More titles to consider

Shopping Cart

You're getting the VIP treatment!

Item(s) unavailable for purchase
Please review your cart. You can remove the unavailable item(s) now or we'll automatically remove it at Checkout.
Ratings and Book Reviews (1 1 star ratings
1 reviews

Overall rating

5.0 out of 5
5 Stars 4 Stars 3 Stars 2 Stars 1 Star
1 0 0 0 0

Share your thoughts

You've already shared your review for this item. Thanks!

We are currently reviewing your submission. Thanks!

Complete your review

All Book Reviews

  • 0 person found this review helpful

    0 people found this review helpful

    0 of 0 people found this review helpful

    Thanks for your feedback!

    Clever and intriguing time travel tale

    As technology advances mankind seems a button press away from wiping itself out. The shadowy organisation of WorldSave and their top operative, the enigmatic Ashday's Child, prevent catastrophe on a regular basis because they have access to the Timeshaft, which enables them to go to any point in time and stop events before they can cause disaster. However, after a routine training mission hits problems, Ashday's Child must save not only himself and his companions but the fabric of time itself. With cause not necessarily occurring before effect, it may be that saving the future will heal the past. Time travel has always been a fascination for science fiction writers as it opens up so many possibilities. Where most of these use time travel as a method of getting their characters to where they need to be, in Timeshaft it is the time travel itself that provides the story. Bint allows his imagination to construct future and past versions of earth but always the time travel aspect is to the fore, with the plot carefully constructed like a clock so that in the end all the parts fit together perfectly. This matters because the time travel in Timeshaft is one where the time travel has always taken place; it is not like Back to the Future where Marty's antics in the past then change the future; here the future is the way it is precisely because someone has travelled back in time and changed something. It's a tricky thing to pull off yet Bint seemingly does this with ease. If you are looking for a good science fiction story with drama and great ideas, you can't go far wrong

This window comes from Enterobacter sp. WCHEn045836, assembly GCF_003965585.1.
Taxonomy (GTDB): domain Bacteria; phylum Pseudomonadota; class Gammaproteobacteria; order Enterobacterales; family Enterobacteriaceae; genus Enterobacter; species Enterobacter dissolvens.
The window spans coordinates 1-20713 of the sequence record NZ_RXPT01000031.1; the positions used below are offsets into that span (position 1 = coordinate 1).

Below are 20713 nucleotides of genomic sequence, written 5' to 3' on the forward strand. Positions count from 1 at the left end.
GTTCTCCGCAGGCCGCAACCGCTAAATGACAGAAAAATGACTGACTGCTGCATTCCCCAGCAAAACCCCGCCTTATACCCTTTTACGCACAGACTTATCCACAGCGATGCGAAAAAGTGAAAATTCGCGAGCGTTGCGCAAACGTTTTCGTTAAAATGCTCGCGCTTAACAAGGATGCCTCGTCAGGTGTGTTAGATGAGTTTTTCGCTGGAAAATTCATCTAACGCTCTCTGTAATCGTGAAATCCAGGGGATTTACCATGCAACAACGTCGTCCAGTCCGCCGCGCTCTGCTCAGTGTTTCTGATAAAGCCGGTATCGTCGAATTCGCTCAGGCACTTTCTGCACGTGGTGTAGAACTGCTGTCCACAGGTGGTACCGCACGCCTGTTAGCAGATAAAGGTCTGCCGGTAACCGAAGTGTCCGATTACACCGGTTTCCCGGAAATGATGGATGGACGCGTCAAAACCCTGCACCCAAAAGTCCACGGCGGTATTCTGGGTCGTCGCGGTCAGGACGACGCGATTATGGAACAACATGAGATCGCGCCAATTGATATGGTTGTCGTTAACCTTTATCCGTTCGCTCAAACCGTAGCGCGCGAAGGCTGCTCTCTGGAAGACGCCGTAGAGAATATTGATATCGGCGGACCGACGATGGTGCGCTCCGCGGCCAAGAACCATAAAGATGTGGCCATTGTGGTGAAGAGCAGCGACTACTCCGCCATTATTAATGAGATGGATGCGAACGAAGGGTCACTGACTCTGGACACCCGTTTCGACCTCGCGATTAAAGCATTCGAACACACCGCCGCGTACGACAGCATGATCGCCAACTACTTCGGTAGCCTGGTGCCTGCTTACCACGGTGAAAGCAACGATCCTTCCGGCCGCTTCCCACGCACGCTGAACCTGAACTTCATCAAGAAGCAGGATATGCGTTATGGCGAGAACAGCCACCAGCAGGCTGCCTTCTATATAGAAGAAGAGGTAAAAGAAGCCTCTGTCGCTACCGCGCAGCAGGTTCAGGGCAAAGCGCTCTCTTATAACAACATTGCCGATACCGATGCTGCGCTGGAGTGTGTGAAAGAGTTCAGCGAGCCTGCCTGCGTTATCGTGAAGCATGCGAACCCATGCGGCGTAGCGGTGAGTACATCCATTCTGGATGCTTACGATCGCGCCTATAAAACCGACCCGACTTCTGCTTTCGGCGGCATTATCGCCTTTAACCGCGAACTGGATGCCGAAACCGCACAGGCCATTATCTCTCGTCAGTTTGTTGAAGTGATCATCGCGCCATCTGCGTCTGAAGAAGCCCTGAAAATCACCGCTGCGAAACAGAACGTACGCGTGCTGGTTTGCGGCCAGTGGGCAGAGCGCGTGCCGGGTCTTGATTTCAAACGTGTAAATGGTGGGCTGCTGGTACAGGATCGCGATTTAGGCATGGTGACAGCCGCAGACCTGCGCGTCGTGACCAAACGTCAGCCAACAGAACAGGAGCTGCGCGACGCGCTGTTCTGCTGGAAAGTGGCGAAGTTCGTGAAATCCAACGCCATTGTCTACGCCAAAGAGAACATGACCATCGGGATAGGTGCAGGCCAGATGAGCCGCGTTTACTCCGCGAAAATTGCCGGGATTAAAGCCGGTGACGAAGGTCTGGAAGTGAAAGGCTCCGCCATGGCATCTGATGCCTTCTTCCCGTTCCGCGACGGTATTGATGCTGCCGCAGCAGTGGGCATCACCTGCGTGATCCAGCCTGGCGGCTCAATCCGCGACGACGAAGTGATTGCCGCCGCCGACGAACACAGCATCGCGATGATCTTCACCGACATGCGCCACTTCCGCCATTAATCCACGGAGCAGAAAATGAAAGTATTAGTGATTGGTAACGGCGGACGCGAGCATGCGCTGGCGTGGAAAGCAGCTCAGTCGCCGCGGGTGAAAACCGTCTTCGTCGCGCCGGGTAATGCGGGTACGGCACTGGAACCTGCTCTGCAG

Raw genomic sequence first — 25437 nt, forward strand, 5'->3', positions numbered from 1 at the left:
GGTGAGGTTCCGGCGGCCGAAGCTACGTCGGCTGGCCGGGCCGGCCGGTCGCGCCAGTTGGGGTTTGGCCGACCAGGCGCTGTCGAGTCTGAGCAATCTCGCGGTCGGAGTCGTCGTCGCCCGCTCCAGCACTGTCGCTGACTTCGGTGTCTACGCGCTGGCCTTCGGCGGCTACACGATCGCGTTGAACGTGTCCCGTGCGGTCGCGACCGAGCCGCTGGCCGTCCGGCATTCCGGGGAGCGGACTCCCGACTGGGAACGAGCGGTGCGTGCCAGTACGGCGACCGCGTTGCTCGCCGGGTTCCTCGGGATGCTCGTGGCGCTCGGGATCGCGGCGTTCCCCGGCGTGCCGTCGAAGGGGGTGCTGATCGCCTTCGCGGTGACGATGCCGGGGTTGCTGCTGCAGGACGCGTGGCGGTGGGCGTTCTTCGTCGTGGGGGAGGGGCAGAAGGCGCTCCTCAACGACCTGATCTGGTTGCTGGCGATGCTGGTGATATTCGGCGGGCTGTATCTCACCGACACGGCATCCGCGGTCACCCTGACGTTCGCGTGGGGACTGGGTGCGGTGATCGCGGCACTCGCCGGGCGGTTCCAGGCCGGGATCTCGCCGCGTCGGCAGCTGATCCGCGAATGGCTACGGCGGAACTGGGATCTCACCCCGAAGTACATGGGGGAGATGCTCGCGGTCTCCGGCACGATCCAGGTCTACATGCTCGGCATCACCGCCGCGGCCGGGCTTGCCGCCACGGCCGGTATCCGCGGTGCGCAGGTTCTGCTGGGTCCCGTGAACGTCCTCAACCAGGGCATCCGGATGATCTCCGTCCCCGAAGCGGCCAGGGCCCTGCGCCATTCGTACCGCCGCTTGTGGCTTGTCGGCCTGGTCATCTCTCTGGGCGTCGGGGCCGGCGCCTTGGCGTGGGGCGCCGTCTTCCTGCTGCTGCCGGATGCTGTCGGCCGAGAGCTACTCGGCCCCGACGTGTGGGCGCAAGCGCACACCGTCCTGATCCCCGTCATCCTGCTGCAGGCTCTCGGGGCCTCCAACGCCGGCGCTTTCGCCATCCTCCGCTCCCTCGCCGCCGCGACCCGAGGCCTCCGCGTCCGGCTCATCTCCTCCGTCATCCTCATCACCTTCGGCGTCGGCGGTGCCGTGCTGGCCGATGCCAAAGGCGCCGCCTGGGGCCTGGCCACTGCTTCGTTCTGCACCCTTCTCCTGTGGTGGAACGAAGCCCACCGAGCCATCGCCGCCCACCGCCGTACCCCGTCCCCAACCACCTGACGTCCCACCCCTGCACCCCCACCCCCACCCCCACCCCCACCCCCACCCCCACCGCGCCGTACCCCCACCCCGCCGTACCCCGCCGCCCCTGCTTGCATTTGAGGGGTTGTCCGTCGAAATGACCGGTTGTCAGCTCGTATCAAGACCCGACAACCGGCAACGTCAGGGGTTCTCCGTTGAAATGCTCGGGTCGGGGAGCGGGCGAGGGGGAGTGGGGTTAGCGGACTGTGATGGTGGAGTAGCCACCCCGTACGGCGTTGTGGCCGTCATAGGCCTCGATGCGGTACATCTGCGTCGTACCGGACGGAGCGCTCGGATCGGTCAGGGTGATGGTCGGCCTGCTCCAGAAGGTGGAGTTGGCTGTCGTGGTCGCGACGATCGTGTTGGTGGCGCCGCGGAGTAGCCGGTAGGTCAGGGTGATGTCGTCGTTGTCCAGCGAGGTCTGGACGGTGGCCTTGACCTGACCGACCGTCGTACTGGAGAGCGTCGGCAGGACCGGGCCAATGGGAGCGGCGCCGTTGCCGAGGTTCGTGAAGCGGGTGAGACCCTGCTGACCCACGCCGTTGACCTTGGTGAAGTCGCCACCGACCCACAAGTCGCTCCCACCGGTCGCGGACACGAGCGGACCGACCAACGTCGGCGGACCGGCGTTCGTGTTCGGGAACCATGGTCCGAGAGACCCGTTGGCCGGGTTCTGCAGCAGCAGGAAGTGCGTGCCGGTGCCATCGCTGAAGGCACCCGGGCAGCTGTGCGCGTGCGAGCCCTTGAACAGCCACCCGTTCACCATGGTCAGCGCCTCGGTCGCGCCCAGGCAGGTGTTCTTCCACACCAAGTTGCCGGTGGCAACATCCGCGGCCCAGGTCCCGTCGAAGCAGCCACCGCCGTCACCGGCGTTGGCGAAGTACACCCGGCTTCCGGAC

You can read this item using any of the following Kobo apps and devices:

  • IOS